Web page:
This unusual tiara is named after Titania, the Queen of the Fairies in Shakespeare’s Midsummer Night’s Dream and can be worn 3 ways: as a hair band, as a tiara or as a headband.
Although the bead colors and metal (copper) that I have used make it more suitable for a fairy outfit if you change the beads to pearls and crystals and the metal to silver it would certainly look sumptuous on a bride.
Tiara Titania has a very different construction from the usual bridal headpieces. A commercial base cannot be used as the entire tiara is made by hand. Don’t worry the process is fully explained and illustrated.
However, please be aware that this is an advanced project and that you need to be a proficient wireworker to attempt it.
What’s in the tutorial?
This tutorial will show you how to measure the head so you get a perfect fit making this tiara ideal for little flower girls for whom the design can be simplified. The design lends itself to many different styles as well as sizes.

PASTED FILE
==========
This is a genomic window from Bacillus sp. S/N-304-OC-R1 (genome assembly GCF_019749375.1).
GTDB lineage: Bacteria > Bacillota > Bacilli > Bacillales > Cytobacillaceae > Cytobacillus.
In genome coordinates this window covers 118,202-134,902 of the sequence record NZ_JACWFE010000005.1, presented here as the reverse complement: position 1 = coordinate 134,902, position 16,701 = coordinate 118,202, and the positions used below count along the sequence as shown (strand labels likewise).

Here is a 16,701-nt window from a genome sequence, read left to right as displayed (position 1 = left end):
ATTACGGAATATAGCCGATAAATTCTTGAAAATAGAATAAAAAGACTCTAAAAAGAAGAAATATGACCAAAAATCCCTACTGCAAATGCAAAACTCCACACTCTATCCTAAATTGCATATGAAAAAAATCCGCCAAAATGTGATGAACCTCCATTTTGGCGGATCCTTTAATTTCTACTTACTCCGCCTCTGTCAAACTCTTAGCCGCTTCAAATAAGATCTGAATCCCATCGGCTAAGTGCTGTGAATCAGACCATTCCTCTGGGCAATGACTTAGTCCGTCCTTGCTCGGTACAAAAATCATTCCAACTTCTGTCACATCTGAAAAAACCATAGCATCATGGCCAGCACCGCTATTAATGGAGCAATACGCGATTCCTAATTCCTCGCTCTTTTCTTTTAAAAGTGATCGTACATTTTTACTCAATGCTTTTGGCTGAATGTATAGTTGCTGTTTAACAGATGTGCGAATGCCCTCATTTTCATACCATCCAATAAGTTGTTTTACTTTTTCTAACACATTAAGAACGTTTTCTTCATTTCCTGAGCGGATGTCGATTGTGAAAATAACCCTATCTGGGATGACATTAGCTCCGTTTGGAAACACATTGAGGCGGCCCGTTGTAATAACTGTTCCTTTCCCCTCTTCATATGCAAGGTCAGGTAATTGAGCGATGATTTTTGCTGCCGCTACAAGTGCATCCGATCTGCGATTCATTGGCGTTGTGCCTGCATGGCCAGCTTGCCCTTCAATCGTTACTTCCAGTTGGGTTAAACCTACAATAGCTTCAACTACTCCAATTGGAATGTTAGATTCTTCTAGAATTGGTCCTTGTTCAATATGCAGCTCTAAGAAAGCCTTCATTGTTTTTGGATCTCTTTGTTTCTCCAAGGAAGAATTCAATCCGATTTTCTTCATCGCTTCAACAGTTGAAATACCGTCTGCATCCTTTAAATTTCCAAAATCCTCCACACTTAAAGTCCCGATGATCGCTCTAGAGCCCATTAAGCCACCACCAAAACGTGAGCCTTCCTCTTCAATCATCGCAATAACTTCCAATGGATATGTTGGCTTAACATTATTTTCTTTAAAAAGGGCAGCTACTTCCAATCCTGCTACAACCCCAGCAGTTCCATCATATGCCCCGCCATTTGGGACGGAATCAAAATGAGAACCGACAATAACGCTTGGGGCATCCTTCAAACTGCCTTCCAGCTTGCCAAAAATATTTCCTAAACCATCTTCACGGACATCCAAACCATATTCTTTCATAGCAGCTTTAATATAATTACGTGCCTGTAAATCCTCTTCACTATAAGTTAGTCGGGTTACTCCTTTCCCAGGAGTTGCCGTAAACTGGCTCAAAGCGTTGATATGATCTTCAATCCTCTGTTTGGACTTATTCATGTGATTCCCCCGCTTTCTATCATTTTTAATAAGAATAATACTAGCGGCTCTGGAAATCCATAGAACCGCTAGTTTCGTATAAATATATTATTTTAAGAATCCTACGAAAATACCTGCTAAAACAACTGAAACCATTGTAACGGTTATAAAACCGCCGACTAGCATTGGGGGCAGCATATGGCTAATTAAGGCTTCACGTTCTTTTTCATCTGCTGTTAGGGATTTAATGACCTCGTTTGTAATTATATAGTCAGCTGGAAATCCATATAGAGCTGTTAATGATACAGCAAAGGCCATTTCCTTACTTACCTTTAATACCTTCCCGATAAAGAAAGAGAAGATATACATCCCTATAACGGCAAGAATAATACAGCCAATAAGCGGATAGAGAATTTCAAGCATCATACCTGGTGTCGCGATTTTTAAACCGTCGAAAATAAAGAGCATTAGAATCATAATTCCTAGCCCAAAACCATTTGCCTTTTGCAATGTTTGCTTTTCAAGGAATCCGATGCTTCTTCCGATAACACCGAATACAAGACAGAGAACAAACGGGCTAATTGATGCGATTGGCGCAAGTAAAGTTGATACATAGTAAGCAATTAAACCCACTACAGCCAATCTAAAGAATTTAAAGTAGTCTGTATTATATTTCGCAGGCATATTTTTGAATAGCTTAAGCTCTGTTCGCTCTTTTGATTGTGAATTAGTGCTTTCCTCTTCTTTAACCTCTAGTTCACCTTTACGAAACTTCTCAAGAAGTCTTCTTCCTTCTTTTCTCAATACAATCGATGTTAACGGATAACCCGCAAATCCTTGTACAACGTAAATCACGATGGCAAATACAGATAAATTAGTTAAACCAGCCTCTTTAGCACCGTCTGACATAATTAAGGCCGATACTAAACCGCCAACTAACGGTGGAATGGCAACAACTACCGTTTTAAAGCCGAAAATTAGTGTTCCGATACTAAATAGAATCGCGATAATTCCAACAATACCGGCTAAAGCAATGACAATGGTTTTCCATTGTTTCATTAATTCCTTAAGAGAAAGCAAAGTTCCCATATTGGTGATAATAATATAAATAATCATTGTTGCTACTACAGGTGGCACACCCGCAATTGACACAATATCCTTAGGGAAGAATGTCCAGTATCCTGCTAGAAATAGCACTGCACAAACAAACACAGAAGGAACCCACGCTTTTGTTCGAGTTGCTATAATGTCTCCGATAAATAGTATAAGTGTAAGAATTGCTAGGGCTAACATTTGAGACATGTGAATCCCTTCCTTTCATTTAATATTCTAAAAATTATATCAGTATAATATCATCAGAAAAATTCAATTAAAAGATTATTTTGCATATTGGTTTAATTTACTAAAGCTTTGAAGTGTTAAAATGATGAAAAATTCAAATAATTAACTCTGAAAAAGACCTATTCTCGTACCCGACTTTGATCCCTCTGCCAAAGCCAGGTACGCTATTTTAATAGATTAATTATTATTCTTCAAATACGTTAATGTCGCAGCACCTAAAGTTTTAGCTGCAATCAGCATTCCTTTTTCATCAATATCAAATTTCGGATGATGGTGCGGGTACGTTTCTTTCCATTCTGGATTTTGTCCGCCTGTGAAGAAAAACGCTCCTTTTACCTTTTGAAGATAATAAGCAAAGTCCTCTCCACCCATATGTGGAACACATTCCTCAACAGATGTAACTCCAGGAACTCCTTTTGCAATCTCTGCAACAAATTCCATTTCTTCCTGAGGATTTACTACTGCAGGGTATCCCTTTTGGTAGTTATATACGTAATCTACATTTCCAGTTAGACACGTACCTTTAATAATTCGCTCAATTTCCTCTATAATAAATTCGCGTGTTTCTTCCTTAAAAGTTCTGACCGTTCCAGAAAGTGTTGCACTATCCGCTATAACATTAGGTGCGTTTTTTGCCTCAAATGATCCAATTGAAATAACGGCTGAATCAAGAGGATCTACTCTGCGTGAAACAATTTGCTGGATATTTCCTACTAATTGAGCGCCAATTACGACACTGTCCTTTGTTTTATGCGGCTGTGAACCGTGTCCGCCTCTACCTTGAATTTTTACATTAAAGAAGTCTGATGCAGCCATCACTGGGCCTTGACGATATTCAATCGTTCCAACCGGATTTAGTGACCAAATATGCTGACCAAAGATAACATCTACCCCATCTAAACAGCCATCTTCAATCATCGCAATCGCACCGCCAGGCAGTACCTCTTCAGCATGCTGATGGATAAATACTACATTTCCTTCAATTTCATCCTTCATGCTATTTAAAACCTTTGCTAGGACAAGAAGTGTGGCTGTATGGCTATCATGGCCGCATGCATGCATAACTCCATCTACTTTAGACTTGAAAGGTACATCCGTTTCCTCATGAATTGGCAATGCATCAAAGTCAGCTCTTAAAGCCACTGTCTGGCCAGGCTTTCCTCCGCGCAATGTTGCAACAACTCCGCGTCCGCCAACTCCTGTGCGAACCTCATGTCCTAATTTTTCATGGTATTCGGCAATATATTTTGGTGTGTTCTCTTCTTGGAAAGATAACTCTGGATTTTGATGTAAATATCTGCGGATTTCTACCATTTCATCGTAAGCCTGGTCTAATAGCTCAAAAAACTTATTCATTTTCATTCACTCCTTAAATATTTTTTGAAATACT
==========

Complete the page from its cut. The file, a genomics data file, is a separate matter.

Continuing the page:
The tiara base I have devised is very versatile as it is using not one but 3 wires. I have experimented with various tempers and gauges of wire for the base and this is my preferred option because very thick gauges are quite hard to work with and it is important that the base remains flexible. If you use a thinner gauge, I suggest you use half-hard wire so the base retains its shape.
There are 23 steps, 23 pages and 65 photos in the tiara Titania tutorial.
- 30ft (9m) 26 gauge (0.4mm) soft round wire
- 47” (1.20m) of 16 gauge (1.35mm) round soft wire
- 5 vertically drilled briolettes
- 35 5-6mm pearls
- 11 8mm round beads
- 20 large gem chips
- 16 6mm oval faceted crystals
- Soft jaw pliers
- Round nose pliers
- Wire cutters
- Flat nose pliers/parallel jaw pliers
- Ball pein hammer
- Bench block/anvil
- Permanent marker
- Measuring tape
- Thin wire for binding or tape